And there you have it, a brief executive summary of what goes on in my week – some highlights, important lowlights and some tactics employed to ensure that value creation is achieved.
How does your week look like, and what services and conversations do you engage in to ensure that you make the most of the value that you trade?
I’d love to hear from you.
Time flies when you’re innovating, and doing so at the intersection of user (customer) experience, business and (emerging) technology. Integrating into the system of product management is more than processes, data and advanced technologies, it’s the people that essentially ensure that there’s strategy for elimination decisions, de-risking and development for new products. And I’ve been fortunate to do this in an environment that is, as we’ve termed in the Labs, “inno-positive” for all this innovation to take place.
I joined the company as a contractor, specifically in the innovation and enterprise space. When I came on board, I did so as a project manager, the first one being the Land Hackathon that looked at how we can use emerging technology to create transparency with land administration and digitization of processes. The successful outcome of this project lead me to take on one of the biggest projects I’ve ever done, which was to lead the launch of the Thomson Reuters Labs™ - Cape Town in October 2016 with an incredible team and the support from our other global network of Labs. With the growth of the Labs, meant that so did the work, relationships, content and responsibility, and so did my role.
I then transitioned into the role of Innovation Programme Manager which leveraged on my experience in working with startups, being a dot connector with the network of the business to the data and innovation Labs and ensuring that we have a community that we can collaborate with when a particular customer-led opportunity came along, this across sub-Sahara Africa.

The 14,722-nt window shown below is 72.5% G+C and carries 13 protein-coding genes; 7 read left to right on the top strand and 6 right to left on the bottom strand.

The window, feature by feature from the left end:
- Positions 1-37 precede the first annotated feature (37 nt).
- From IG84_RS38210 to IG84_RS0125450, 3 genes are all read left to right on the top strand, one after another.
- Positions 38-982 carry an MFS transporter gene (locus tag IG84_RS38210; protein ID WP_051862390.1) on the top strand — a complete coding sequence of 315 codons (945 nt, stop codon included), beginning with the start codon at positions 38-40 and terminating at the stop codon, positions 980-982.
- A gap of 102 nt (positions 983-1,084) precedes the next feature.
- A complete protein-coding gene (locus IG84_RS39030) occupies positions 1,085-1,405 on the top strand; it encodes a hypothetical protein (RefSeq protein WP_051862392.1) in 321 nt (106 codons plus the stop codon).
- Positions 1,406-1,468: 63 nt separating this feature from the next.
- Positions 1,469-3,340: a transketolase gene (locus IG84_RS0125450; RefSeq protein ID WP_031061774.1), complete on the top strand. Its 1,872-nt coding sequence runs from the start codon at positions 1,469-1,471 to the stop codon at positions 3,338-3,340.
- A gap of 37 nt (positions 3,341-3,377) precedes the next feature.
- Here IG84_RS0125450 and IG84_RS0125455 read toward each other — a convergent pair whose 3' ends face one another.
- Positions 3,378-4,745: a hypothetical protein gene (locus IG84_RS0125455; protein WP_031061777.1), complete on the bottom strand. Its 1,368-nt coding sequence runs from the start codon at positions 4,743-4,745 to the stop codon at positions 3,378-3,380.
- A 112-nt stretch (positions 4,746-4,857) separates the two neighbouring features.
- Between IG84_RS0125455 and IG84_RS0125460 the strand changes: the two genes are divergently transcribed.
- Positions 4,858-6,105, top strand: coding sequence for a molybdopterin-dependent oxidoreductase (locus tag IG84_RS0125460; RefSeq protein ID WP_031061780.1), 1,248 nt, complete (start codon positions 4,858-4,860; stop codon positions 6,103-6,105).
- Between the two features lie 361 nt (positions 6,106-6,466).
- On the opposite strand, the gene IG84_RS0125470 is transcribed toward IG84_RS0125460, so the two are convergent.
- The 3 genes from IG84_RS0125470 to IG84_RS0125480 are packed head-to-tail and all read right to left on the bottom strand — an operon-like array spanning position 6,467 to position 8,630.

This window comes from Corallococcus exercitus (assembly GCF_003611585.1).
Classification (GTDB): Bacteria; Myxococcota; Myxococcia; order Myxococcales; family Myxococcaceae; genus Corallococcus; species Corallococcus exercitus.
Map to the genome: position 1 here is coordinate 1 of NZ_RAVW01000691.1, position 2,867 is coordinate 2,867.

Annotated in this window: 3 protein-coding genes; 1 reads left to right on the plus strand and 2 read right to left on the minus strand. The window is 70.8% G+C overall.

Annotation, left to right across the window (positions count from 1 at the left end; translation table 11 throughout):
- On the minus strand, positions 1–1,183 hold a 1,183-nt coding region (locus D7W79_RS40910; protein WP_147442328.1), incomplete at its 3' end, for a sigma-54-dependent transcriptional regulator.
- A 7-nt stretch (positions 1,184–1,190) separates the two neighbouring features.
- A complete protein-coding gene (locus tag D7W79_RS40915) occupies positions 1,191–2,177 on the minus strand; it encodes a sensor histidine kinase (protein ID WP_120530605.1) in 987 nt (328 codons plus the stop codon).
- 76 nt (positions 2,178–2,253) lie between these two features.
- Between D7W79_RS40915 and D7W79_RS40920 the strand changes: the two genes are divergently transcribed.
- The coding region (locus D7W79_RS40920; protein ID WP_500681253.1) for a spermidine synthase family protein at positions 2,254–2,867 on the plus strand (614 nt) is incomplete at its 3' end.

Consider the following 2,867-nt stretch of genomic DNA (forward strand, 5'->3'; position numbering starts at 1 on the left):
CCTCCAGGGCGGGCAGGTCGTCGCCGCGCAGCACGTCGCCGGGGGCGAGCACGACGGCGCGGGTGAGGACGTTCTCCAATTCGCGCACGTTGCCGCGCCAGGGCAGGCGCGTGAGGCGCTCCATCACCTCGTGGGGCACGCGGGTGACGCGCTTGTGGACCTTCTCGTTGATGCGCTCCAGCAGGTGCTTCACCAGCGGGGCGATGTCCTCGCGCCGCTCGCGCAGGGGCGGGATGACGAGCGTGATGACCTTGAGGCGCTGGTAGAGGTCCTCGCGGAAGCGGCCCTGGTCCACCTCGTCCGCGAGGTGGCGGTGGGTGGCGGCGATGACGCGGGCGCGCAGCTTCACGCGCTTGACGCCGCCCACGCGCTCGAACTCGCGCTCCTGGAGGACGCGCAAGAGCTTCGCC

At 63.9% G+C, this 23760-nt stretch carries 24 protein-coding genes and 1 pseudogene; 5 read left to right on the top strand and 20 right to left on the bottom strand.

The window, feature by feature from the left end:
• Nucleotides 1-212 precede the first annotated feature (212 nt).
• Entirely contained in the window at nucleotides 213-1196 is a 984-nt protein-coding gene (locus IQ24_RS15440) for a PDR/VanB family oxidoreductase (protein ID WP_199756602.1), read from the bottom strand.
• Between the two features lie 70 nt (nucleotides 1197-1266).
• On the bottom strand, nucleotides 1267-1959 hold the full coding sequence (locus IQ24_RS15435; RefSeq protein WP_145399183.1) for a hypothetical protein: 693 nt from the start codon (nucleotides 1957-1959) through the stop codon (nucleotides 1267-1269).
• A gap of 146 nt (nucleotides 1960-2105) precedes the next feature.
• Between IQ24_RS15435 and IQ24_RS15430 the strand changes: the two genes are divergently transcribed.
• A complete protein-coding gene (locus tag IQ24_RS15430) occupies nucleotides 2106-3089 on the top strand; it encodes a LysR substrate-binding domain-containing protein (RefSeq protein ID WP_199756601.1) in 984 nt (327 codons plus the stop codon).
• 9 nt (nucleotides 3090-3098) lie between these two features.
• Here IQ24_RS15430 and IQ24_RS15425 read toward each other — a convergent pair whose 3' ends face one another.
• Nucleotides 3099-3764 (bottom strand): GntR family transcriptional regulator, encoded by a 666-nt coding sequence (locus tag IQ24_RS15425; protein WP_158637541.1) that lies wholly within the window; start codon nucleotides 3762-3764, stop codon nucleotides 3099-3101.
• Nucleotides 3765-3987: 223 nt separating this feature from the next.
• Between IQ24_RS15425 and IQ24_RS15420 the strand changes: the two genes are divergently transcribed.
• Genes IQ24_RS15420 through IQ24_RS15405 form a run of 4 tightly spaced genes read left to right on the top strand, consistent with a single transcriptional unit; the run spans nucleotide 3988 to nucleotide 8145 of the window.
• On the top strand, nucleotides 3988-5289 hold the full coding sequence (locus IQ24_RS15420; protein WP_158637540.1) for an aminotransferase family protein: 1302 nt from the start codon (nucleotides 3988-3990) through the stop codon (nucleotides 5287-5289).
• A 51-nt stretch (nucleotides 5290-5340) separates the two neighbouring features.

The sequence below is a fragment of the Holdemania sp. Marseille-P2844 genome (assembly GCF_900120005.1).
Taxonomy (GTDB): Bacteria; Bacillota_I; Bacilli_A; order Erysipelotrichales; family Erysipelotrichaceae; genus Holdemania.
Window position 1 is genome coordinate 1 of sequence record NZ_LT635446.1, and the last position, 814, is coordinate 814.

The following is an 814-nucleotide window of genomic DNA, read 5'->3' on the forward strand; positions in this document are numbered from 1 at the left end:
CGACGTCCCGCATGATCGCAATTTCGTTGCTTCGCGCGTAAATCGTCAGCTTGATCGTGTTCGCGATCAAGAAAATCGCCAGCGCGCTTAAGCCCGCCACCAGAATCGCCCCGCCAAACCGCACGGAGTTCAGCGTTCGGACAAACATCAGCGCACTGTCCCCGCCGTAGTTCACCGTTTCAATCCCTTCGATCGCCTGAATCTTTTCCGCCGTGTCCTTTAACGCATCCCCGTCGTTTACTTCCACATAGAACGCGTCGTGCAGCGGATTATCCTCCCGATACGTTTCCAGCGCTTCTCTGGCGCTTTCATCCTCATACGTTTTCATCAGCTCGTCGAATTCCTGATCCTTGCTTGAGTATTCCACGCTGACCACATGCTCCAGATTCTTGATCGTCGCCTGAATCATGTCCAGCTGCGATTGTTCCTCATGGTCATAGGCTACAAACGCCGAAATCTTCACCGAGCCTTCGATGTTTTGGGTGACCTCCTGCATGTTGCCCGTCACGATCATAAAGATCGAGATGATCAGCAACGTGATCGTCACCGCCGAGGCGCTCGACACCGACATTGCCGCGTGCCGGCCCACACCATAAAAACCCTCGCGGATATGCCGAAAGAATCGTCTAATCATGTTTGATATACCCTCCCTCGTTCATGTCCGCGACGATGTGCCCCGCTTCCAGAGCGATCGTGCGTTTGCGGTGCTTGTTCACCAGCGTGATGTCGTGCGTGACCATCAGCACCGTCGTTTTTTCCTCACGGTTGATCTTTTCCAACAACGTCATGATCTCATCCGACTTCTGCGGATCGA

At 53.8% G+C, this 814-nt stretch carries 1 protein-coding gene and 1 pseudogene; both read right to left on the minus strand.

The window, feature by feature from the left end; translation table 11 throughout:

My expansive role now as Ecosystem Manager requires me to manage and build relationships that we have with customers, partners, ecosystem stakeholders and startups; being the connective tissue in engaging the business with Africa’s startup and technology and innovation ecosystem. With these relationships, comes the architecture of business innovation strategies that'll engage the work that we do, this externally and internally. Once these relationships are forged and the excitement of kickstarting to build a new product gets underway, it’s at times easy to get lost in the enthusiasm of it all.
Scope and Defining at High Level
Coming up with an idea can take a few minutes, days or hours of light bulb moments, connecting opportunities and challenges to existing products or product development is where product management begins. From the conversations, the idea needs to be defined, and usually organisations want a high level overview of the deliverables without scoping the project’s life cycle, but understandably, because cost and schedule for stakeholders involved is on the line. To work from this point of perspective (high level to granular) has usually worked in most cases, but each case is as unique as the innovation.
With the unique positioning of the Labs being to develop products that are customer led, engaging and gathering the voice of the customer is part and parcel of what drives impactful and creative business solutions. Corporate innovation requires a high frequency of customer centricity so as to experience and determining the feasibility of the product being worked on. Once the right customer representative is brought into the conversation and ideas are birthed, engaging them in (every) step of the process is ideal to having a successful proof-of-concepts proven.
Evangelise within the Company
The one thing that I’ve learnt with corporate innovation and working inside a large company, is that you cannot do it alone, especially in a network that’s over 45000 strong, globally. You need to know which departments, executive sponsors and in my case, Labs buddies (connecting with someone in other Thomson Reuters Labs across the work) to network and connect to. You cannot do it alone!
Product management is a team effort. It takes a corporate innovation village in order to ensure that we’re connected to the right markets, holding conversations with the right customer departments, partnering with the right internal teams, and so much more. It’s been an awesome year in product management, one with a couple of successes paired with failures that you learn to do very fast and pick yourself up again.
Here’s another year of innovation!